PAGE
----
As a result we need, in my view, to follow a twin track policy in ICAE.  On the one hand we have to follow the UN process, recognising that we have limited resources but good partners, and seeking to secure recognition of the importance of adult learning – and especially women’s education – non-formal as well as formal – at the heart of the development process, but arguing, too, for a single, holistic lifelong learning target for education to be included in the successor to the MDGs, whether they are Sustainable Development Goals, or MDG mark 2.  At the same time we need to follow the EFA process, arguing similarly for a single overall framework, in which adult and youth education takes its place.  And we must insist that the goals are based on values, and the fundamental right to learn, to enable adults and young people to function fully as active citizens.

AS: What are the challenges and opportunities in this process for lifelong learning for all, especially for adult women and men?

Too often policy makers think education is only for the young – so the first challenge is to make sure that it is better understood that education goes on throughout life.  The second is to recognize that there is more to learning than formal education, and there is more to vocational education than work in the waged economy.  For the millions of young people – in the industrialised world as well as the global south – marginalized by the restructuring of the global economy, there is the huge challenge of finding a place to act creatively in the world, and the same is true of many older adults displaced from economic activity and without a voice in their societies.  In practical terms the risk is that policymakers will focus on universal secondary schooling and quality – both important in their own right – but at the expense of the 800 million still lacking literacy, at the expense of non-formal and informal learning, and at the expense of real education for citizenship.

But as I said we do have opportunities, too.  The restructuring makes knowledge, skills and the capacity to learn key industrial strengths – so for many at work, learning opportunities must grow.  Technological change and the spread of open educational resources make learning technologies and materials more accessible; cultural and political change like that of the Arab Spring open spaces for new forms of action, and the World Social Forum reminds us that it is human ingenuity that creates new forms of association.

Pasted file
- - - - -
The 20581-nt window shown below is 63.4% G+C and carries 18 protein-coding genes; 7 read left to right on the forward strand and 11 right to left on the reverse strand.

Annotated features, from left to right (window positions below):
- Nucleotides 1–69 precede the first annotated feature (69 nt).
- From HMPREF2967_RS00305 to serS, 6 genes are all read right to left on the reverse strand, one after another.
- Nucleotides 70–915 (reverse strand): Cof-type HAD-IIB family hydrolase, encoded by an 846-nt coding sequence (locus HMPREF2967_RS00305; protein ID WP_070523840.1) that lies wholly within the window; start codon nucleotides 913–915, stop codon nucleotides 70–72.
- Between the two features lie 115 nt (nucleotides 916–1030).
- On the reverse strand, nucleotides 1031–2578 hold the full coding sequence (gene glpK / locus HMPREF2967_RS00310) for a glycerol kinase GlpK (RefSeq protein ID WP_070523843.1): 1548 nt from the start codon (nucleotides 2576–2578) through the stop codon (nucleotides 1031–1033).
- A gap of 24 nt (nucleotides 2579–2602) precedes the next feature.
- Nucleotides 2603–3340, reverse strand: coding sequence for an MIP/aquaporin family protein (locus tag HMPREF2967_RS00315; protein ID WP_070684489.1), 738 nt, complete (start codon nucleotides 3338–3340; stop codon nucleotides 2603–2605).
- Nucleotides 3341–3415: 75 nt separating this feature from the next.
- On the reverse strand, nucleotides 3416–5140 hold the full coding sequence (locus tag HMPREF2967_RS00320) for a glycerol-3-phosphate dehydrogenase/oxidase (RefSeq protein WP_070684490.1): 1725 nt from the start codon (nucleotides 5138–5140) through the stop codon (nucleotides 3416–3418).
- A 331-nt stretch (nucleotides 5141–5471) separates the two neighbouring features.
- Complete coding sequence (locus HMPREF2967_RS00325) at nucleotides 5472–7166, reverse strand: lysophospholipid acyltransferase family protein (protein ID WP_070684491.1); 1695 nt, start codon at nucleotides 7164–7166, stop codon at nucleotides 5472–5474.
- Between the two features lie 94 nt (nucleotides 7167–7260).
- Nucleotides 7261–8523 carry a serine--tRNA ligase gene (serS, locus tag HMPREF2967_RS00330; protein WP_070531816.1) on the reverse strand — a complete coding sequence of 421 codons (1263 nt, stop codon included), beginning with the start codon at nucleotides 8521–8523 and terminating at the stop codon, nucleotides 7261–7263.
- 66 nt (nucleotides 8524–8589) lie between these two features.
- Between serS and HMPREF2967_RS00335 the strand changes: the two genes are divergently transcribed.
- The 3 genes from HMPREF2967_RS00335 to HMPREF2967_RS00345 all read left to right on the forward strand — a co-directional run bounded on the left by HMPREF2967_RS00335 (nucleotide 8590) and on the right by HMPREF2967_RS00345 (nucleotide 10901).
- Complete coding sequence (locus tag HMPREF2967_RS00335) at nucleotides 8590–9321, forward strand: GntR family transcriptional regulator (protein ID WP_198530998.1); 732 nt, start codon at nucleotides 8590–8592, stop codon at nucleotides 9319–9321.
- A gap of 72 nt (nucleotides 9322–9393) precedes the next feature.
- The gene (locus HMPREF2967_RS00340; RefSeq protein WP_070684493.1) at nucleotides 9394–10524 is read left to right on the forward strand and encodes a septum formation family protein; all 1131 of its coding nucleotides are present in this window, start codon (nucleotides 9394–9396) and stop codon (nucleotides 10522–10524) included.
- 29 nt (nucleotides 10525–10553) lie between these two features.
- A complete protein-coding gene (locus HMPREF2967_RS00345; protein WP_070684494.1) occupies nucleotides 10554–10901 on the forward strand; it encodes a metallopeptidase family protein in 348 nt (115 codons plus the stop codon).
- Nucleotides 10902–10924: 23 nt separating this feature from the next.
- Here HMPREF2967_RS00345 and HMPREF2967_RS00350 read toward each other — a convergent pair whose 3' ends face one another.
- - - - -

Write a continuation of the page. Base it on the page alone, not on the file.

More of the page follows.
What is important about the post 2015 debate is that we argue with Einstein that not everything worth counting can be counted, and that not everything you can count, is worth counting.  Values are even more important than numbers.

AS: What actions is ICAE undertaking in this process towards 2015 and EFA review to address these challenges and opportunities?

First we have worked since the General Assembly in Malmo on the follow up to CONFINTEA, and on EFA and the MDGs.  We have a working group overseeing our work there.  Another leads on education for sustainability for a climate changing world.  A third looks at decent learning for decent work.  A fourth, complemented by the work of our Gender Education Office – GEO, looks at gender equality, contesting all forms of discrimination, and highlighting the needs of migrants.  A fifth shares good practice on folkbildning and popular education.  Each has a role to play in shaping our post 2015 strategy.  Then we have held the first of two virtual seminars on the post 2015 agenda (Click here) – with the second following the strategy meeting we are holding at the ICAE Executive meeting in Marrakech in October.  In addition we are following the UN and UNESCO processes, working with our regional associations and our partners.

AS: How is ICAE working with other social movements in these processes, women´s movements, trade unions, indigenous movements?

It has been strength of ICAE’s work that we have active and effective partnerships globally in the movements to secure rights for women, and across the social movement landscape in the World Social Forum.

In the Rio plus 20 process we were able to play a key role, led by Celita, in co-operating effectively with other educational movements, particularly in Latin America, which produced The education we need for the world we want  at the Rio conference. Our skill in mobilizing partnerships was highlighted in Belem at the impressive FISC conference.  We work closely with the Global Campaign for Education, we have alliances in the civil society work with UNESCO, and our regions have a rich pattern of association and partnership, too.  And yet… Beyond 2015, the leading group of NGOs and CSOs working on post 2015, does not include explicit education expertise or focus in its work.   We could do more to strengthen links with trade unions, and with at least some of the indigenous movements.  But to do more we need the active support and the active work of our members.

There is always more to do!